Term Papers
1526 words (4.4 pages)

Essay Confronting Guilt In Franz Kafka’s The Trial

- In Franz Kafka’s The Trial, Josef K. is guilty; his crime is that he does not accept his own humanity. This crime is not obvious throughout the novel, but rather becomes gradually and implicitly apparent to the reader. Again and again, despite his own doubts and various shortcomings, K. denies his guilt, which is, in essence, to deny his very humanity. It is for this crime that the Law seeks him, for if he would only accept the guilt inherent in being human (and, by so doing, his humanity itself), both he and the Law could move on....   [tags: Kafka Trial Analysis ]

Term Papers
1287 words (3.7 pages)

The Trial by Franz Kafka Essay

- ... Yet the officials easily pull right back because they are the ones who have the true power. This power struggle continues throughout the story although near the end Joseph K does eventually succumb to the power and accepts his fate in chapter nine. In the very last chapter, K is presented with yet another power struggle. Two men who showed up at his residence unexpectedly take him away. K acts as if he was expecting them and says, “You’ve come for me then, have you?” (Kafka, 265). The men walk with him a ways, until K refused to continue on....   [tags: law of morality, Joseph K]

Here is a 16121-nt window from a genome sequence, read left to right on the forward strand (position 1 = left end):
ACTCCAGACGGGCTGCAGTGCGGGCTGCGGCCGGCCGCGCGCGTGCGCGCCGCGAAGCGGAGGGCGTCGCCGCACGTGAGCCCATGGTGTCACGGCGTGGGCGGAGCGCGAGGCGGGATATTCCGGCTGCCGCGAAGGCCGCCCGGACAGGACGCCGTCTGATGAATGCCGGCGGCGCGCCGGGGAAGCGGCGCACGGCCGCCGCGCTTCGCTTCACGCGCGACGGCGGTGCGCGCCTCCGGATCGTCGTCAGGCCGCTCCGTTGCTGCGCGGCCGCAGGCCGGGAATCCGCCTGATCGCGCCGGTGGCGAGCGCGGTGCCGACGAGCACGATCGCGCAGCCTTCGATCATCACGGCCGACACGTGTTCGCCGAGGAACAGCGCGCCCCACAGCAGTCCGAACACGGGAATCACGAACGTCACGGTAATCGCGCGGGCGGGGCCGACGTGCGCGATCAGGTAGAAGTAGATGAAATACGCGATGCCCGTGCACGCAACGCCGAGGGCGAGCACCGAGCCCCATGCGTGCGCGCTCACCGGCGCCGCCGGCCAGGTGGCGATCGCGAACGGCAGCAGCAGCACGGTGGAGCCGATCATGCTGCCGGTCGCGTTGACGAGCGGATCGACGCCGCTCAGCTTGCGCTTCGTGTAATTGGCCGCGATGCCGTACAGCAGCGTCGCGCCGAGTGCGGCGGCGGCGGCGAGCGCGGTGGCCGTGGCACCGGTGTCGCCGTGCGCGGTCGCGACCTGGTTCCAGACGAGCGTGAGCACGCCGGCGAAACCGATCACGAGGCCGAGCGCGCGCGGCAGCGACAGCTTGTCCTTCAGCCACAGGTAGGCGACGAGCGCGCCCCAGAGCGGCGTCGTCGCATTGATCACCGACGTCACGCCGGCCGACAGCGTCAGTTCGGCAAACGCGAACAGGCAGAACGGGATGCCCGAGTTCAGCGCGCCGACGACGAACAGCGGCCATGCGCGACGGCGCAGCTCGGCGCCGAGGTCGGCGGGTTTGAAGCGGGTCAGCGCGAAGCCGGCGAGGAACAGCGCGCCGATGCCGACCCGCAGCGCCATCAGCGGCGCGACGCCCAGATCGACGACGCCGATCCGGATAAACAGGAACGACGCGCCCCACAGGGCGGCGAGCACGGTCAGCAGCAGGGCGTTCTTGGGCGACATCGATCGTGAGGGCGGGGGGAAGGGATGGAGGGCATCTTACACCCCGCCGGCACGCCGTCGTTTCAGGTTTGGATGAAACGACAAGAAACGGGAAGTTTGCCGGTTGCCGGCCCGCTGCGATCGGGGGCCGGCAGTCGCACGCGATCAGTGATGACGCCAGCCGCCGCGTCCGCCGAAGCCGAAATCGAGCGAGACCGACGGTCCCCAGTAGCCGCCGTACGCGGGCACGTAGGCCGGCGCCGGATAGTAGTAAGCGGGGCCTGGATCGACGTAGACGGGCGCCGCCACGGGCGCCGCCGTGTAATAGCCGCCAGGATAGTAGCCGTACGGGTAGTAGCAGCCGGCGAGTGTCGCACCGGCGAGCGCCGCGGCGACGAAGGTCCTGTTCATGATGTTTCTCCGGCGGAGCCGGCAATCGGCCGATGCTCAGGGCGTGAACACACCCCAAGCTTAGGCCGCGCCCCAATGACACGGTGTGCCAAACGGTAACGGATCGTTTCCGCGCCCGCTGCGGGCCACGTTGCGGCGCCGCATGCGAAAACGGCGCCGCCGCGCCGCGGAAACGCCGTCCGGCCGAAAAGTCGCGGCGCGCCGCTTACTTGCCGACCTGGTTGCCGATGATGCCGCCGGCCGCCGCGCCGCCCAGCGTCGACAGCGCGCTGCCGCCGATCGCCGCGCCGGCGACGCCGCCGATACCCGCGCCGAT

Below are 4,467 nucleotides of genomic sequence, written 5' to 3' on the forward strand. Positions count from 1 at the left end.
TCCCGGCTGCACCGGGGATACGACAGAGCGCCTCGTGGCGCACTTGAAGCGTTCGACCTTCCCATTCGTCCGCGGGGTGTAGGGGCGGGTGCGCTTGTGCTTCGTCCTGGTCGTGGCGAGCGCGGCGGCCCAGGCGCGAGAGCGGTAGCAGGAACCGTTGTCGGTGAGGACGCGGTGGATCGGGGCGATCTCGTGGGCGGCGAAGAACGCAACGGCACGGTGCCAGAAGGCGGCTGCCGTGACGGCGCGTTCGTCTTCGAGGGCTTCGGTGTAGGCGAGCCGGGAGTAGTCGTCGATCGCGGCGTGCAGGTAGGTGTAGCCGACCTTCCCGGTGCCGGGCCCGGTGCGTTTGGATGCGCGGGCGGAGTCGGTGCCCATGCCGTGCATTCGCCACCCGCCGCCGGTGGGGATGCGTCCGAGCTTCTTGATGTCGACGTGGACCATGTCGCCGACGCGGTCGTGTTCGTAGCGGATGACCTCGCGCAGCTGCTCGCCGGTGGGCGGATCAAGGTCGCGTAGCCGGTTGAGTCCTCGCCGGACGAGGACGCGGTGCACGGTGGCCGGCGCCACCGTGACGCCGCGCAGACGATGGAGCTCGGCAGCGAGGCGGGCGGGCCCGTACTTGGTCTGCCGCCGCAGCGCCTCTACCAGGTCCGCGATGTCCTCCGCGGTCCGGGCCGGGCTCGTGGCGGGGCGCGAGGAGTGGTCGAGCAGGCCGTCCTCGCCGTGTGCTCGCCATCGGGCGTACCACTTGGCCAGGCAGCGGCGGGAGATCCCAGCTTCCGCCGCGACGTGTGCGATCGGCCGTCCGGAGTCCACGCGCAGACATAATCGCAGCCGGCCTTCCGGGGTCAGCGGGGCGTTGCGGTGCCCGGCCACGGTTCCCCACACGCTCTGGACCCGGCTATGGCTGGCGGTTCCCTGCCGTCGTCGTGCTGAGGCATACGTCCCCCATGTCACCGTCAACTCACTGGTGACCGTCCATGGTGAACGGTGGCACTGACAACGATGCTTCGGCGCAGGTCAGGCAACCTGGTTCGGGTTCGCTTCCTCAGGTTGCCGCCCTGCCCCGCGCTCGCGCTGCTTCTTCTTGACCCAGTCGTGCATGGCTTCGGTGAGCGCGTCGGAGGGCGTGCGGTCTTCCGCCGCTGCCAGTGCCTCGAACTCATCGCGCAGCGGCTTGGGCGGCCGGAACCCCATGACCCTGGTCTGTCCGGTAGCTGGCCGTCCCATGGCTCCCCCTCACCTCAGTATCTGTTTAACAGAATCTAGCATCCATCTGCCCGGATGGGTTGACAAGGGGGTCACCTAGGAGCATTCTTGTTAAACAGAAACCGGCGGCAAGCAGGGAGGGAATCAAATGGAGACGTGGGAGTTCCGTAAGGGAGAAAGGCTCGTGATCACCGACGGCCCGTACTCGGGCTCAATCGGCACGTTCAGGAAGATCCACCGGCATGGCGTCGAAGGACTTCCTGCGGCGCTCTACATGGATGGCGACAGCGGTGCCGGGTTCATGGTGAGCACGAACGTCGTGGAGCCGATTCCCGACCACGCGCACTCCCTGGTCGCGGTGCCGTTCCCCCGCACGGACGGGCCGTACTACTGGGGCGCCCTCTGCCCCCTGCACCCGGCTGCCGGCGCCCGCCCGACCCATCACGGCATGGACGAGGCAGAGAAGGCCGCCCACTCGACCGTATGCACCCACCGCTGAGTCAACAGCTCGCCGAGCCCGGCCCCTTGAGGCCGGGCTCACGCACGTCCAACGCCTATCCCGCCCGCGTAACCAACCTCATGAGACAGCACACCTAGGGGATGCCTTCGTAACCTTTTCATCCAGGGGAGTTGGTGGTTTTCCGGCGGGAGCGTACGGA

Term Papers
1487 words (4.2 pages)

'Before The Law': Themes of Law and Justice Essay

- Themes of law and justice are represented in numerous variations in Franz Kafka's The Trial . Most noteworthy are the themes and relations presented in Chapter 9 of the novel. Here, the reader experiences the parable "Vor dem Gesetzt" or "Before the Law." This parable represents a social construction present almost everywhere. Human beings seek out acceptance into various societal constructions and the law is no different. Humans, and specifically Joseph K, attempt to reach a state of understanding in different aspects of life and The Trial expresses the desire to understand and be accepted into the law....   [tags: Franz Kafka's The Trial]

Term Papers
1910 words (5.5 pages)

Totaltitarian Germany and The Trial by Franz Kafka Essay